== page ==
Farming feature: No hard cheese

Bungay Dairy Farmer Jonathan Crickmore has now started producing a new soft cheese.

Bungay Dairy Farmer Jonathan Crickmore has now started producing a new soft cheese. - Credit: Nick Butcher

Bungay dairy farmer JONATHAN CRICKMORE, hit by milk price cuts, describes how he went about creating a Suffolk rival to the French Brie-de-Meaux cheese.

It was 2010 and the latest series of milk price cuts were being passed around to all the dairy farmers in the UK.

I remember going home to my wife Dulcie and saying all the profit we had planned for investment in the business during the coming year had now been taken away.

It was from this point that we decided enough was enough. We should be in charge of our business and the price at which we sell our product, not the supermarket, or the middle-man at the processing company.

We decided to diversify and cheesemaking seemed to make sense, as it would be a way of using all of our milk without needing to separate the cream as you would for many dairy products. We decided we’d better get some advice from some experienced cheese makers, so we looked up some of the best cheese makers in the UK and asked if we could pay them a visit and make some cheese with them.


You may also want to watch:


To our surprise, everyone we asked was very welcoming and more than happy to show us around and share their wisdom. It was great seeing all the different cheeses being made and deciding which type of cheese would best suit our farm.

We narrowed it down to either a blue cheese or a bloomy white rind cheese. One of the dairies we visited was Stichelton Dairy, a collaboration between Randolph Hodgson, owner of Neals Yard Dairy in London and Joe Schneider, renowned cheesemaker. We watched Joe carefully making his delicious Stichelton and afterwards, Randolph was kind enough to give us his time.

Most Read

We quizzed him until his ears must have been sore but his was some of the best advice we have received. The main point he got across to us was just to concentrate on making our cheese. If we could make an exceptional cheese, the sales would look after themselves.

On Randolph’s recommendation, we enrolled on a professional cheesemaking course at the School of Artisan Food at Welbeck in Nottinghamshire. The course was run by French cheesemaking consultant, Ivan Larcher. It was the most complex and challenging thing we have ever done to our poor brains but was absolutely brilliant.

Suddenly new avenues of understanding were opened to us and we started to see how we could learn to understand the subtleties of our own cows milk and create our own cheese, unique to our farm, rather than trying to emulate others.

Soon we made a trip down to London to visit Bronwen Percival, cheese buyer for Neals Yard Dairy. We had a wonderful morning at the NYD headquarters beneath the railway arches, exploring the ageing rooms, chatting with the affineurs and tasting the cheeses. It was a really great British brie, Bronwen told us, that was missing from their shop counters.

The British make some sublime cheeses but few to rival the French Brie-de Meaux. And so it was decided. We were going to make the most difficult but also one of the most sought-after cheeses.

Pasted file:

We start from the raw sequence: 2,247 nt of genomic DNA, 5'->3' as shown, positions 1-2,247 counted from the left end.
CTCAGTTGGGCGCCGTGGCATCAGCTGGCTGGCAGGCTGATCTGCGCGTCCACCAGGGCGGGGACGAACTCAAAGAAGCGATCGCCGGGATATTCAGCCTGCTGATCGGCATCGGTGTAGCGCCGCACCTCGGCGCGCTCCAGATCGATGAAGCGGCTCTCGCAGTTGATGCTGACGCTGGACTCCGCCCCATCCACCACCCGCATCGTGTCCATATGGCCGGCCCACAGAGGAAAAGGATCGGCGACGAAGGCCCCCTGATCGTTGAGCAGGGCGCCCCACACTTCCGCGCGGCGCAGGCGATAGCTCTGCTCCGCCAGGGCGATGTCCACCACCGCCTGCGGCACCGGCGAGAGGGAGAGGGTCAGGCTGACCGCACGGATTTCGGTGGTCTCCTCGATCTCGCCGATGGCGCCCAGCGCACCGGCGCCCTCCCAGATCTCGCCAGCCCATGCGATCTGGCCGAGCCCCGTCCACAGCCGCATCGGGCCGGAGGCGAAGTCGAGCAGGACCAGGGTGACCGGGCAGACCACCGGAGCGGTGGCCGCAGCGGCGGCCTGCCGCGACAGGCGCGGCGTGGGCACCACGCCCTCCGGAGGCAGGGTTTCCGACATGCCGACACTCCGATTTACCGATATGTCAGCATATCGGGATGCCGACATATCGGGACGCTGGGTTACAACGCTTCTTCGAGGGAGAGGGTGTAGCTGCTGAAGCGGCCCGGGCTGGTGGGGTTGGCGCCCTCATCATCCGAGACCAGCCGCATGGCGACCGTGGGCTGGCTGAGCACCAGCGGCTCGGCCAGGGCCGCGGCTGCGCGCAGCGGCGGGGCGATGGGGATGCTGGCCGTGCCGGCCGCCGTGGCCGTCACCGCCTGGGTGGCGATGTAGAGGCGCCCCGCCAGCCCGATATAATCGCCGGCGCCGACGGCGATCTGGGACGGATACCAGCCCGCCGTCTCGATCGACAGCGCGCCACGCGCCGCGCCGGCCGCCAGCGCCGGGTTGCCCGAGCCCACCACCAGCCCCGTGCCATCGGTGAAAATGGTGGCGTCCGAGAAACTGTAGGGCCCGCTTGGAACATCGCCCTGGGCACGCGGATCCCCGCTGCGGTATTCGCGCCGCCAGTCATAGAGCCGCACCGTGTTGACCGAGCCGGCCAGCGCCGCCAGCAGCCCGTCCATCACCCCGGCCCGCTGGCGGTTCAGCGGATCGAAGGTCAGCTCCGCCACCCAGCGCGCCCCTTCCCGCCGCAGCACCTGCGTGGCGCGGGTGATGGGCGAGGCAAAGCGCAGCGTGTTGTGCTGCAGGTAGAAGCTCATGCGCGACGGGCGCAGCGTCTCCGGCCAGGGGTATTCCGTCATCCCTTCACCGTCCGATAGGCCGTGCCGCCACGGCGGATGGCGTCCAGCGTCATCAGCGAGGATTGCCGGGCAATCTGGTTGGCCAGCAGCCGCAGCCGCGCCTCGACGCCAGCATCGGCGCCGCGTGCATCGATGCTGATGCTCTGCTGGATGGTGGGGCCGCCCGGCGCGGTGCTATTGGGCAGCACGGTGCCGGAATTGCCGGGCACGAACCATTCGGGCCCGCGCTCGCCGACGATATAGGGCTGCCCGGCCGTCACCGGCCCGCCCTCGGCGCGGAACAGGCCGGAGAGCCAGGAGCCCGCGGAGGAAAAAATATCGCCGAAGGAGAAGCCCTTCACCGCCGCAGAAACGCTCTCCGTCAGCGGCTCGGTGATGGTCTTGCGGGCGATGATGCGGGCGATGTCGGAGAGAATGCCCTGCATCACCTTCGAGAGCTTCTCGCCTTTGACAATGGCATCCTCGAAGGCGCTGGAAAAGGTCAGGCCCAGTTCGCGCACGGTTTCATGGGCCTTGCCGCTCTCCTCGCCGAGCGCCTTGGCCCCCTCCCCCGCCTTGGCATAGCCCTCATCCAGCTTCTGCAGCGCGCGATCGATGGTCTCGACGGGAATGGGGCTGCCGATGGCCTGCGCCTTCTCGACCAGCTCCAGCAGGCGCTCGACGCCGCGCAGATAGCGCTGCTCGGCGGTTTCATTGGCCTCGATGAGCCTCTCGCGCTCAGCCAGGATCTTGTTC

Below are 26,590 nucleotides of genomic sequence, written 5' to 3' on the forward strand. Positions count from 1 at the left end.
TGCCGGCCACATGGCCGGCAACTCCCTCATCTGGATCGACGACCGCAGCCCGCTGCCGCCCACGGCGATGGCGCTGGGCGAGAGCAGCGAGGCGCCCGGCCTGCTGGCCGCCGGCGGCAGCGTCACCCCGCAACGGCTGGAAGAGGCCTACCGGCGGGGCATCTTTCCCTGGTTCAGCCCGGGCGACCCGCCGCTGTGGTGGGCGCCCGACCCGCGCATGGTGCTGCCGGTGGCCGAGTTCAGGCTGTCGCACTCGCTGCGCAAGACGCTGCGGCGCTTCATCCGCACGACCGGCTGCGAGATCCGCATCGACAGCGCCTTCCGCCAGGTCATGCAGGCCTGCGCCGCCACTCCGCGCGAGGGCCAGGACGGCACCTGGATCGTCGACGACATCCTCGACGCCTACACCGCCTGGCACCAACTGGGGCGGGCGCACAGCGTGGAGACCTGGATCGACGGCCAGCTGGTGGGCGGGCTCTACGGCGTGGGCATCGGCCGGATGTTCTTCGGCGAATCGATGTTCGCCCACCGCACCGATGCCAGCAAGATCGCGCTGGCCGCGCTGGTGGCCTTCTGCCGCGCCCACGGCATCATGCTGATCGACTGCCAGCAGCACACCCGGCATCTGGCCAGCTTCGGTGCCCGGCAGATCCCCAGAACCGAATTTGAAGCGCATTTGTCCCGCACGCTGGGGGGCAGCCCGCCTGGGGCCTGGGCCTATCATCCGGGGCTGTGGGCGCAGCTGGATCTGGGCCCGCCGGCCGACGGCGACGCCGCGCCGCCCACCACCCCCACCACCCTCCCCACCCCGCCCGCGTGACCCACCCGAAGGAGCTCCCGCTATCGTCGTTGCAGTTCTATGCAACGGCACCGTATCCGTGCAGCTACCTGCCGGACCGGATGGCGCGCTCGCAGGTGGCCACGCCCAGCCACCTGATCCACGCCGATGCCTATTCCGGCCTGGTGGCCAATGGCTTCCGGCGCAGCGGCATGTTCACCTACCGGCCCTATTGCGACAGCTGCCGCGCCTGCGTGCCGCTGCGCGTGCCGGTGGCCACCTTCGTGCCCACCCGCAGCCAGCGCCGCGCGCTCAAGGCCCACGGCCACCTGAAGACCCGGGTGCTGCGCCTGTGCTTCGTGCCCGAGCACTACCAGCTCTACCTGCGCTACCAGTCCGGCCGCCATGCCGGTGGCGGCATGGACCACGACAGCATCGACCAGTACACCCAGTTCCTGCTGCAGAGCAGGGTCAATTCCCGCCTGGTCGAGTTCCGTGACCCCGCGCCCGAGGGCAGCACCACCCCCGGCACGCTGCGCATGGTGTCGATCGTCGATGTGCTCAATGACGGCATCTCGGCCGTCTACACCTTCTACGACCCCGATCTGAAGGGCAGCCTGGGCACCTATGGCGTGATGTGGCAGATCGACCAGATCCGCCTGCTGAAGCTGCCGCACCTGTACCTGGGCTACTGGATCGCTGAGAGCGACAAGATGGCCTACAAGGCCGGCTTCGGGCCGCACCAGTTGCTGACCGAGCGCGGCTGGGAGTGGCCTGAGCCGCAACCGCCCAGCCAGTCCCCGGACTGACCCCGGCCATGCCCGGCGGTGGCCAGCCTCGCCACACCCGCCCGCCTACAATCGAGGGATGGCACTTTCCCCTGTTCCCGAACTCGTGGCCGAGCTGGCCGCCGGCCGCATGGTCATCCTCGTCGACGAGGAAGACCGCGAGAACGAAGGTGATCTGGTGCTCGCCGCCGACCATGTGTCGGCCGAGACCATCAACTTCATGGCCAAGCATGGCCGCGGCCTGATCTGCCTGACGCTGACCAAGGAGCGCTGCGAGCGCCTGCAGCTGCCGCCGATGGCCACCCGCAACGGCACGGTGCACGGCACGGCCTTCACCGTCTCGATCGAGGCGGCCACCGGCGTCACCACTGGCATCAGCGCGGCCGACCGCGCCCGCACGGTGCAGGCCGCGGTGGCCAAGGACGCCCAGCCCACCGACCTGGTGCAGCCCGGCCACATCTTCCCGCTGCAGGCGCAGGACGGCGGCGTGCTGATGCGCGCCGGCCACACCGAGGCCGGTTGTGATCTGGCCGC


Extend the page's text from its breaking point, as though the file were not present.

We went to meet Ivan Larcher with our intentions and asked him to help us design our new cheesemaking facilities. We formed a great working relationship with Ivan. We would feed him Sticky pork belly ribs and in return he would help us design the perfect cheese making building and field all of our many silly questions and worries.

Ivan agreed to work with us on two conditions: the milk had to be raw, straight from the cow and our traditional Holstein cows had to be replaced with a breed more suitable for cheese making. This is how we ended up with our beautiful herd of Montbeliardes from the Alpine region between France and Switzerland.

We found ourselves clambering through picturesque mountain pastures, picking our small herd of French cows one by one. The new cows struggled with the Suffolk accent at first but soon learned their way to juiciest grass!

With huge help from the Waveney Valley Grant funding we got our cheese making building up and completed earlier this year. In May, we made our very first batch of Baron Bigod cheese (pron. Bygod), named after the infamous Baron Hugh Bigod of Bungay, whose castle overlooks our farmland.

Ivan flew over from France and helped us through the first couple of days and with the huge amount of research behind us, things started coming together nicely. If we have learned one important thing about cheesemaking, it is this: in order to make exceptional cheese, you needed exceptional milk and this requires two things. Firstly, you need your cows to produce exquisitely clean, good quality milk and secondly, it needs to enter your cheese making room pristine and undamaged.

As a result we appear to be the only UK dairy farmer making an unpasteurised Brie straight from the warm morning’s milk, gently gravity fed into our cheese vats without passing through damaging pumps or plate coolers.

We are lucky enough to have complete control over our product, from the grass grazed by the cows, to the hygiene in the milking parlour, to the maturing of the cheese. Sales have grown amazingly well, mostly due to word-of-mouth and within the space of three months we have been able to treble production. At this rate we may have to make another trip to the mountains for a few more Montys!

Become a Supporter

This newspaper has been a central part of community life for many years. Our industry faces testing times, which is why we're asking for your support. Every contribution will help us continue to produce local journalism that makes a measurable difference to our community.

Become a Supporter
Comments powered by Disqus